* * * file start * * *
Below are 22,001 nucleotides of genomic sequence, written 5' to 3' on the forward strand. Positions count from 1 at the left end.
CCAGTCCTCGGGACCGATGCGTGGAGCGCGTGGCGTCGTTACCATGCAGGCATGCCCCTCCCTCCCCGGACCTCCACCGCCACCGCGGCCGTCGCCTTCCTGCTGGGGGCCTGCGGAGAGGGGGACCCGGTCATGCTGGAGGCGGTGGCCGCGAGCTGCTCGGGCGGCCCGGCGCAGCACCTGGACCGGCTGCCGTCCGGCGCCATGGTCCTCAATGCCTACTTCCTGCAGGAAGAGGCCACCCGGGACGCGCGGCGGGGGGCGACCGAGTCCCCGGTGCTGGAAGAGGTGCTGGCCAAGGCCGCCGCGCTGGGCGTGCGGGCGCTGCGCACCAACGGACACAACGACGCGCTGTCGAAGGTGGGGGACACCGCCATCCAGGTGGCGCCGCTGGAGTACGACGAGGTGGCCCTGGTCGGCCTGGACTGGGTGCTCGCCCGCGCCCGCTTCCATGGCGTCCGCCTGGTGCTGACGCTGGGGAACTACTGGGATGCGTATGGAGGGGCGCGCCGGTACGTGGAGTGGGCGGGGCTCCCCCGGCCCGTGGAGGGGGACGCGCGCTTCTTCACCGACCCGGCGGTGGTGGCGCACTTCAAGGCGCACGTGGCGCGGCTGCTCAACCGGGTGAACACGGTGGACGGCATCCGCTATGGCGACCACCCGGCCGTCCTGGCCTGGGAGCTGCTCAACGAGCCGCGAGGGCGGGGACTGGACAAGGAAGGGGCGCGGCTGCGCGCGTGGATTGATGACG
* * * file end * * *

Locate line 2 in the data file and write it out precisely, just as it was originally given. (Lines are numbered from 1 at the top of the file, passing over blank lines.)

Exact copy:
CCAGTCCTCGGGACCGATGCGTGGAGCGCGTGGCGTCGTTACCATGCAGGCATGCCCCTCCCTCCCCGGACCTCCACCGCCACCGCGGCCGTCGCCTTCCTGCTGGGGGCCTGCGGAGAGGGGGACCCGGTCATGCTGGAGGCGGTGGCCGCGAGCTGCTCGGGCGGCCCGGCGCAGCACCTGGACCGGCTGCCGTCCGGCGCCATGGTCCTCAATGCCTACTTCCTGCAGGAAGAGGCCACCCGGGACGCGCGGCGGGGGGCGACCGAGTCCCCGGTGCTGGAAGAGGTGCTGGCCAAGGCCGCCGCGCTGGGCGTGCGGGCGCTGCGCACCAACGGACACAACGACGCGCTGTCGAAGGTGGGGGACACCGCCATCCAGGTGGCGCCGCTGGAGTACGACGAGGTGGCCCTGGTCGGCCTGGACTGGGTGCTCGCCCGCGCCCGCTTCCATGGCGTCCGCCTGGTGCTGACGCTGGGGAACTACTGGGATGCGTATGGAGGGGCGCGCCGGTACGTGGAGTGGGCGGGGCTCCCCCGGCCCGTGGAGGGGGACGCGCGCTTCTTCACCGACCCGGCGGTGGTGGCGCACTTCAAGGCGCACGTGGCGCGGCTGCTCAACCGGGTGAACACGGTGGACGGCATCCGCTATGGCGACCACCCGGCCGTCCTGGCCTGGGAGCTGCTCAACGAGCCGCGAGGGCGGGGACTGGACAAGGAAGGGGCGCGGCTGCGCGCGTGGATTGATGACG